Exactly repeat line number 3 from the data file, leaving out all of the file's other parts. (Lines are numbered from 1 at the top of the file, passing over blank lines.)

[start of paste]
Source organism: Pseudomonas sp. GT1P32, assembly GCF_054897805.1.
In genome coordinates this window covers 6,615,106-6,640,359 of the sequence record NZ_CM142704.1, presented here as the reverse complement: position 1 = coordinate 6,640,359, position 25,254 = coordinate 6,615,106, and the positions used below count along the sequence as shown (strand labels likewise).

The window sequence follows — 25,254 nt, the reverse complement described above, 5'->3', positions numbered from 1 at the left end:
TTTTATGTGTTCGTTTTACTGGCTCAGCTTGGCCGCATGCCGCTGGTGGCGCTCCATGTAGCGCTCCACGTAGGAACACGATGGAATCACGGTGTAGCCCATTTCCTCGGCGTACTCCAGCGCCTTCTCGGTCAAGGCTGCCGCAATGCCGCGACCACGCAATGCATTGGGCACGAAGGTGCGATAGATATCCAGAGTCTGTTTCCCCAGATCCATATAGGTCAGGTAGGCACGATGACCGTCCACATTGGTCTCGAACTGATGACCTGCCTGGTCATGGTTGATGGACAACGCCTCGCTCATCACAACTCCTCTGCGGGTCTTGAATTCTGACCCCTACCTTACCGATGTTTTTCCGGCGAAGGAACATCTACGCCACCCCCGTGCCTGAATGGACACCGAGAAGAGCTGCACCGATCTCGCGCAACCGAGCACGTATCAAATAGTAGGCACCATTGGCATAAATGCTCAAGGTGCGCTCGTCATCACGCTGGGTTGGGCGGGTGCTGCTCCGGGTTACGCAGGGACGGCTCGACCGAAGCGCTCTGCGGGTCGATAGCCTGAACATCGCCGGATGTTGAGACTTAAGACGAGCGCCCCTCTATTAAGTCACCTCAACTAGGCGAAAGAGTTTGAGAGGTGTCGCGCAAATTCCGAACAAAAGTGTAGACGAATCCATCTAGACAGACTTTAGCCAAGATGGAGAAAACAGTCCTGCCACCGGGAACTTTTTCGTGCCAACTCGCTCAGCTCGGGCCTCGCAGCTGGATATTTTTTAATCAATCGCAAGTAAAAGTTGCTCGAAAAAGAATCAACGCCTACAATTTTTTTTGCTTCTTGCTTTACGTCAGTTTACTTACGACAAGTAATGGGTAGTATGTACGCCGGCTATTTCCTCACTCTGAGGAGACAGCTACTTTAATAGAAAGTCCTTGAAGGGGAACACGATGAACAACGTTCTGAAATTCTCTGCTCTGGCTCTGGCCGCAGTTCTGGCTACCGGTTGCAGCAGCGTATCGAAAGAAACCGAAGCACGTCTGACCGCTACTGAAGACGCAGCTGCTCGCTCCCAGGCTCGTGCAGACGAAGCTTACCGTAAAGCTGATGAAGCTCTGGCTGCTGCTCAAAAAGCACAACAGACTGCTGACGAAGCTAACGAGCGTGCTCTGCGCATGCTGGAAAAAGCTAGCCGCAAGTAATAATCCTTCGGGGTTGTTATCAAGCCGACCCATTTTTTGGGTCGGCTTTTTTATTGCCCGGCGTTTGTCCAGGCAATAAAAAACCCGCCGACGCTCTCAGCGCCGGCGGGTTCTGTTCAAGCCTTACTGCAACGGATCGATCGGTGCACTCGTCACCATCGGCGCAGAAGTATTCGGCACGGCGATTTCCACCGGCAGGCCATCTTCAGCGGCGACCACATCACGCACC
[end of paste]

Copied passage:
The window sequence follows — 25,254 nt, the reverse complement described above, 5'->3', positions numbered from 1 at the left end: